Break Transit Summary: CarNovember 17, 2007
Although I successfully drove 6 hours and change from college to home, there were a few missteps along the way. I realized I should evaluate my trips this week based on my earlier advice in posts here and here. Here is the first installment of that summary:
Yesterday I drove myself from my school in the rural mid-Atlantic to my home in central Ohio, a journey of about 360 miles over the Appalachian Mountains and rolling hills of southern Ohio. Although I did post on a rideboard, I failed to gain any passengers for the trip. Ohioans do not form a large percentage of the student body, nor was my early morning departure conducive to the schedules of most students.
At the first gas station I checked the air in my tires against the ratings printed along the rim. Finding them vastly under-inflated, splurged 75 cents for the air pump along with my tank of gas and a candy bar. BAD IDEA. It was only after driving about 200 miles that I spoke with my mother who informed me that the psi rating on the tire is the maximum limit, and that tires should only be inflated to the amount listed on the edge of the driver’s side door. As my tires were somewhat overinflated I was lucky to not have suffered a blowout.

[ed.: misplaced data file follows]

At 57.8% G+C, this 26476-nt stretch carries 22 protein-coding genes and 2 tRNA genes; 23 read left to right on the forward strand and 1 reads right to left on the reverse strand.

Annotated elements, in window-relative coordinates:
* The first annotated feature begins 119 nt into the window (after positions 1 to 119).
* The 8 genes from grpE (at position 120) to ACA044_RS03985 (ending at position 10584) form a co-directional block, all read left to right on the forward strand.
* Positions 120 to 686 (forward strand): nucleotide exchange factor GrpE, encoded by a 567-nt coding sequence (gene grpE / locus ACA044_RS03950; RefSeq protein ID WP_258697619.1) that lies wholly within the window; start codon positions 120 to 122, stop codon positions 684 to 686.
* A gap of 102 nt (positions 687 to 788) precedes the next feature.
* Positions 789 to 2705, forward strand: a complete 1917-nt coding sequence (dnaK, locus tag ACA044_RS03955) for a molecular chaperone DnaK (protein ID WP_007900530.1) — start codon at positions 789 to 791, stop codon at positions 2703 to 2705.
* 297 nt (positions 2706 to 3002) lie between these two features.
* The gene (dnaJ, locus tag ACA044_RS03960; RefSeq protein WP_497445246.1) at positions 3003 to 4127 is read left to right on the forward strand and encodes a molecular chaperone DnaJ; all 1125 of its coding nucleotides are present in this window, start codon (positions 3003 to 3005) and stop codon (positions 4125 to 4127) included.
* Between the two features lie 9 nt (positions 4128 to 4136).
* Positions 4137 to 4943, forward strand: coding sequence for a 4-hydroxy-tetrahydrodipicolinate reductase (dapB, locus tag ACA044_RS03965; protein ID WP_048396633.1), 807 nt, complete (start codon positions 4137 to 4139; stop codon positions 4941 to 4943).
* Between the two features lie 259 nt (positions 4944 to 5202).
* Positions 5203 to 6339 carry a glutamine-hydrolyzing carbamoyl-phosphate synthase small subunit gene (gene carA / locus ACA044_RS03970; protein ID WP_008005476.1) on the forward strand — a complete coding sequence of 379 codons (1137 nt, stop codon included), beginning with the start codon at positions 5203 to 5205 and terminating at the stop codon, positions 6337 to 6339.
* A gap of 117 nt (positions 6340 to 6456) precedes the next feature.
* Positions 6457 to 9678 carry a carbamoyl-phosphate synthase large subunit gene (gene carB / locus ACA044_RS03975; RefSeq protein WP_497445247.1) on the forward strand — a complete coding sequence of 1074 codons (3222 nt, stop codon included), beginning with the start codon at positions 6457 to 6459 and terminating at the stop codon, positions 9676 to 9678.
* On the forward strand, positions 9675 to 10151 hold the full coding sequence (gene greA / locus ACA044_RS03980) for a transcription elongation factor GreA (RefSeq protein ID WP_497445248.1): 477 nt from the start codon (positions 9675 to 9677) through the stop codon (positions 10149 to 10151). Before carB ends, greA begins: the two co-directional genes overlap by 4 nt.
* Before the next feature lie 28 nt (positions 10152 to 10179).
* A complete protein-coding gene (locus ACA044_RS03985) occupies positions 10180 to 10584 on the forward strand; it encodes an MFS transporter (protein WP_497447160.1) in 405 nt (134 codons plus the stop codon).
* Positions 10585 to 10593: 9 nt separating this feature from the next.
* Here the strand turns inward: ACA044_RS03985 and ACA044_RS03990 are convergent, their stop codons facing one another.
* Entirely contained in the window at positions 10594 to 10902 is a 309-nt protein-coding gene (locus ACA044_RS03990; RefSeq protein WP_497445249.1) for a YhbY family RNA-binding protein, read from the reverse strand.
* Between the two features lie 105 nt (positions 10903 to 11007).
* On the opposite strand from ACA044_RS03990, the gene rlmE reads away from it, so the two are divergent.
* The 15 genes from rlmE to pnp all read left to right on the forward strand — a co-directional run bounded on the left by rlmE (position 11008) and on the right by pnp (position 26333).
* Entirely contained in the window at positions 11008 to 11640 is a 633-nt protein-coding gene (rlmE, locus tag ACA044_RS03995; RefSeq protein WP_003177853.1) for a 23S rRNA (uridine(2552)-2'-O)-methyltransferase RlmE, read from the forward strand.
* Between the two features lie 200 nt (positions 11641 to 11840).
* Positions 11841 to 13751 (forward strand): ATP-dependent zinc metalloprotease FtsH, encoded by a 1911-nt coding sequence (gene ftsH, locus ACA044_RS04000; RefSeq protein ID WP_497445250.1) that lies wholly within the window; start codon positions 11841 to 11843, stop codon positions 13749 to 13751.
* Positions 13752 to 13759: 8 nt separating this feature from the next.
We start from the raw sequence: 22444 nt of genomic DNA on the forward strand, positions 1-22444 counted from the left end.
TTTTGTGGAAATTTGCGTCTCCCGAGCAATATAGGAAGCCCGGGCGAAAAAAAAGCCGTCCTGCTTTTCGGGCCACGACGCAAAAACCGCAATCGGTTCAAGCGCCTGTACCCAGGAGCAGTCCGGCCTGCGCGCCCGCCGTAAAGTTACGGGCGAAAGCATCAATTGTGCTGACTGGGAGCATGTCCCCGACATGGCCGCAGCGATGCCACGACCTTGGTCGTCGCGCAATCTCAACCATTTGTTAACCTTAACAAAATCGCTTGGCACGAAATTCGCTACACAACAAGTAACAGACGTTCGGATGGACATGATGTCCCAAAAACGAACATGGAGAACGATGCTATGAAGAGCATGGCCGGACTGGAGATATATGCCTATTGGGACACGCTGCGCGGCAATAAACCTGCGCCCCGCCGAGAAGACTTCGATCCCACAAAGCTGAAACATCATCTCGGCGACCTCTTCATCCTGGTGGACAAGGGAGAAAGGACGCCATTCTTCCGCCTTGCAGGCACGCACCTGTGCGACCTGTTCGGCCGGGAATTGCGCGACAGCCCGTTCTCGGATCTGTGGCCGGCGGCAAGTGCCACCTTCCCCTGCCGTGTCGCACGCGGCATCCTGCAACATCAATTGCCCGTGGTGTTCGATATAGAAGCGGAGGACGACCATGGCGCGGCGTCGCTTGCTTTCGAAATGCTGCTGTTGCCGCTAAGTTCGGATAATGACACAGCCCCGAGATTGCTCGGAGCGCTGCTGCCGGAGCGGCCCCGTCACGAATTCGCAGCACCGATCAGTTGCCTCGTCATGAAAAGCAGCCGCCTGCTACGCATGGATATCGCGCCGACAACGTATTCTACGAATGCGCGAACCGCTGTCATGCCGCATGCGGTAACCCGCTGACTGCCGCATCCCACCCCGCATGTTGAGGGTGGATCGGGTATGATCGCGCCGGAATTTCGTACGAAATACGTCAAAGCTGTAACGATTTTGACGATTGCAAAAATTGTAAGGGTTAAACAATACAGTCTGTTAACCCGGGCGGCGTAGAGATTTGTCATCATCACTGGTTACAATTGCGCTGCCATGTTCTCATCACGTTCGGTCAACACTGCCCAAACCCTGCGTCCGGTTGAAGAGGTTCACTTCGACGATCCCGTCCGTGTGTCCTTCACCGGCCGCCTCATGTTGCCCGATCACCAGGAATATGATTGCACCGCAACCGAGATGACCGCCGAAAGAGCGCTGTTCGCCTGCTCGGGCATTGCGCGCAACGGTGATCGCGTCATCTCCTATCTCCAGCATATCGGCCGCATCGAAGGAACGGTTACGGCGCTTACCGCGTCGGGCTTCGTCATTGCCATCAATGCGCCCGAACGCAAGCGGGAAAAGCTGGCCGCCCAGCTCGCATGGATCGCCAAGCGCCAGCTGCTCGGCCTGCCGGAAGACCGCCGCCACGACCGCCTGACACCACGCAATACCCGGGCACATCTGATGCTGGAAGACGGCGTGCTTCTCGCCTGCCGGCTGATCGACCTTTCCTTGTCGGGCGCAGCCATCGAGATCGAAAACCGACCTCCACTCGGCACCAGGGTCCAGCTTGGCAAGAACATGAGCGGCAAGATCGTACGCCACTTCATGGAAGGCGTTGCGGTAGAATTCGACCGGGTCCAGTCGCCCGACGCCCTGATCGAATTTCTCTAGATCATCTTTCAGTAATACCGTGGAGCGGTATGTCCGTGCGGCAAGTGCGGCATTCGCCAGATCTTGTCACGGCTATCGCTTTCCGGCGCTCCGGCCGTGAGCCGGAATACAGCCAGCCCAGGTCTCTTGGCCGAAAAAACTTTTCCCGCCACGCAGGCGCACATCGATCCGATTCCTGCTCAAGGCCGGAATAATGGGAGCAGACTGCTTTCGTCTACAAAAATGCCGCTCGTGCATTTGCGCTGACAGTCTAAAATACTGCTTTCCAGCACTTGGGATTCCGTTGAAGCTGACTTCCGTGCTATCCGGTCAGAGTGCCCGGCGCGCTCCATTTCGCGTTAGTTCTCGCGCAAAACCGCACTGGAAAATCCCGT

Contrary to my own advice, I found it very difficult to resist going at least a few miles over the speed limit. On a 6 hour journey each extra mph equals about 5-6 minutes saved travel time. This coupled with the high speed limits on interstate freeways meant I was certainly not optimizing my gas mileage. However, I calculated that my miles per gallon for the trip was 28.7, which is higher than the highway rating for my ’98 Chevy, so it’s hard to feel horrible about that time saved.
Although my driving habits may not be perfect, I do feel pretty good about the condition in which I left my room. I brought my valuables home to avoid theft, which was easy given that I don’t own many expensive things. I also turned off my power strips to avoid phantom drain during the next week. The only item left on was the mini-fridge, but we needed to keep the butter and a few other items cold during our absence.
Today I travel by bus to Chicago. It’s my first trip using a commercial bus line, so I’m curious to see how it fares in terms of comfort and convenience.